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THE NEW SOCIAL DOCUMENTARY AND TELEVISION

January 21, 2014  |  An Auteurist History of Film
The New Social Documentary and Television

These notes accompany screenings of a program celebrating the New Social Documentary and Television on January 22, 23, and 24 in Theater 3.

Documentary films had been there at the very beginning of cinema. Even before it occurred to filmmakers that they might create their own images, the example of still photography had paved the way for capturing the real world. It didn’t take long for these “artists” to realize that that reality could be shaped by where they placed the camera, how a shot was lit, and whether the frame might be moved or intercut with other shots. Thus, ostensible actuality and authenticity were conditioned by a personal point of view—a nascent auteurism, if you will.

Gradually, this artistry outgrew the brevity and primitiveness of the Lumière Brothers’ films and became a genre unto itself, developing alongside the fictional narratives of pioneers like Méliès, Porter, and Griffith. Filmmakers could take their cameras to the equator or the poles and bring back the wonders of the world. They could also juxtapose the images they photographed in a narrative that was superficially truthful but that argued for a particular set of principles, and the resulting propaganda could (arguably) pass for truth. With the ultimate development of television, some 65 years ago, a whole new market became available to such films, vastly augmented by the growth of cable in recent decades.

The films in this program scratch the surface of what was happening in the 1960s. The filmmakers make little pretension to art, and the films are less memorable than the more ambitious documentary works we have looked at recently—such as Emile de Antonio’s polemics, Chris Marker’s “vérité,” and Frederick Wiseman’s immersive cinema. These films do, however, point in a direction that is still with us. This very week, for example, PBS’s Frontline showed an expose of life in North Korea, containing mostly jumpy footage that was secretly filmed at great risk. Two of the best documentaries of last year were Blackfish and Roman Polanski: Odd Man Out (a sequel to the earlier Roman Polanski: Wanted and Desired). Blackfish chronicles the alleged mistreatment of orcas at Sea World. After a theatrical run, it was shown many times on CNN. Similarly, the Polanski documentaries, which argued that the director was badly treated by the American European legal systems, were shown on cable. These films skillfully interweave existing footage and commentary to present their case.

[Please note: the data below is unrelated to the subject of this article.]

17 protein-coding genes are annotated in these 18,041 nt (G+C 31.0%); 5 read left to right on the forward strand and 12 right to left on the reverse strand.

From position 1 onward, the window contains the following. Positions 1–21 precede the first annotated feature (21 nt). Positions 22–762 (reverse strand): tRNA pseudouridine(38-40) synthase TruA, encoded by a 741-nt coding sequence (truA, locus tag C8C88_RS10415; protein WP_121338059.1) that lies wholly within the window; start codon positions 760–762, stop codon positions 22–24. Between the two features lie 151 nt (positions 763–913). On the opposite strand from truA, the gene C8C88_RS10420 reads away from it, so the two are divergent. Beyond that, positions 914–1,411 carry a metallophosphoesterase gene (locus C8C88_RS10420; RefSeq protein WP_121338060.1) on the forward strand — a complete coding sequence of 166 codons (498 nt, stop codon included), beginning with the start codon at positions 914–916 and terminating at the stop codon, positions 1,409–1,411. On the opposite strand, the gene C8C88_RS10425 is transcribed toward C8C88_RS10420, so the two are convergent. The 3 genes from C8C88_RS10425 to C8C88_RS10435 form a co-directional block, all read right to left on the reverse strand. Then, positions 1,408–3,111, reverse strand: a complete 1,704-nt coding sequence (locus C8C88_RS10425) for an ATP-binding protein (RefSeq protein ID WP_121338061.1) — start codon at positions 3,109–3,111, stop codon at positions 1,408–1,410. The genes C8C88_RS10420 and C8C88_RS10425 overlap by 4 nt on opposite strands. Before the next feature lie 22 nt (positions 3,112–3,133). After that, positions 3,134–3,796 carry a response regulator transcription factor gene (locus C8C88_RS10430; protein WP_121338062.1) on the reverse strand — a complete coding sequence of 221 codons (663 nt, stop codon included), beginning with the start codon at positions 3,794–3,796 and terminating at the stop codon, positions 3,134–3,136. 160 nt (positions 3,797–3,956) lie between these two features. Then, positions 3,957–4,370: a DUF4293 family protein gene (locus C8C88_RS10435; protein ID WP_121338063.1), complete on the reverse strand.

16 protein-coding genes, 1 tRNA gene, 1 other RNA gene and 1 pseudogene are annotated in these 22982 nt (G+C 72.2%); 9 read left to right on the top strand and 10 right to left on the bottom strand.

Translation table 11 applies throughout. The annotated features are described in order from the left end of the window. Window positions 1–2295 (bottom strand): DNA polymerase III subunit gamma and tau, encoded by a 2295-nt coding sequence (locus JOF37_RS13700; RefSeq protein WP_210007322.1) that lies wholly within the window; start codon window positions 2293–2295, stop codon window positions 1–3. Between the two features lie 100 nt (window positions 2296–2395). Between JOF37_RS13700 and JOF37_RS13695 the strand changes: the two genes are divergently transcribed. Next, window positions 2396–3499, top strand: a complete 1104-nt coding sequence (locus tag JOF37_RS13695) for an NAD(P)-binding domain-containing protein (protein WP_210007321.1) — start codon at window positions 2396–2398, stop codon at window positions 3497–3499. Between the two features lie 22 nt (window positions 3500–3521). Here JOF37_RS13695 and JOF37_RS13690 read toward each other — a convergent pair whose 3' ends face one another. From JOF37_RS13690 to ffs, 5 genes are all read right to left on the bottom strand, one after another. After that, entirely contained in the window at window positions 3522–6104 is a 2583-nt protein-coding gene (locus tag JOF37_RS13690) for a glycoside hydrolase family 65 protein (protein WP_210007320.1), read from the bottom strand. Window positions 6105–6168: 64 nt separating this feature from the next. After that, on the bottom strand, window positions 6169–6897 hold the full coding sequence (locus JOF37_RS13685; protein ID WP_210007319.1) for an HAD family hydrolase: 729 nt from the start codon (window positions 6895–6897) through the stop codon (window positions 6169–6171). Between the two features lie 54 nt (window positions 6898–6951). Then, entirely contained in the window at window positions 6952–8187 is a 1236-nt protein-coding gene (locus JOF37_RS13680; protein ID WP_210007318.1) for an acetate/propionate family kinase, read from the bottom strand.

Essentially the same techniques were used in the two Willard Van Dyke television documentaries, Ireland: The Tear and the Smile and So That Men Are Free. Willard was soon to become the head of the Department of Film here at MoMA, where he hired me. Although he had been making films for three decades, he seemed content with a desk job and the pursuit of still photography as he entered his seventh decade. (Van Dyke had been a protégé and close friend of Edward Weston.) In these two films he made for CBS’s The Twentieth Century, he had the iconic talking head of Walter Cronkite. Although it would be hard to argue that Van Dyke was an auteur, his films over the years do reflect a progressive/humanistic bent. He was an ardent New Dealer in his work with Pare Lorentz (The River), with whom he later had a personal falling out. Some of his subsequent work was for business firms. As historian Erik Barnouw pointed out, Willard had been part of the left-wing Film and Photo League in the early years of the Depression, but Ireland, 30 years later, was exemplary of a “play it safe trend” at the broadcast networks.

George Stoney, on the other hand, seemed relatively consistent in his liberalism, and You Are on Indian Land is a clear example of using of cinema as an instrument for social change. The handheld camera, however “inartistic,” lends itself to a sense of immediacy. Of course, by the end of the 1960s, the Civil Rights movement and Vietnam protests had opened up film to less “tasteful” portrayals of political reality. American rebellion crossed the border into Canada, and Stoney and his Indian compatriots were there to film it. As Richard Barsam has written, “Stoney’s work is marked by a concern for the disadvantaged, especially blacks and Native Americans.”

I would not argue that Van Dyke or Stoney were major auteurs, nor were they singular figures, but they both helped push the documentary movement into provocative new territory and, thereby, expanded the medium.

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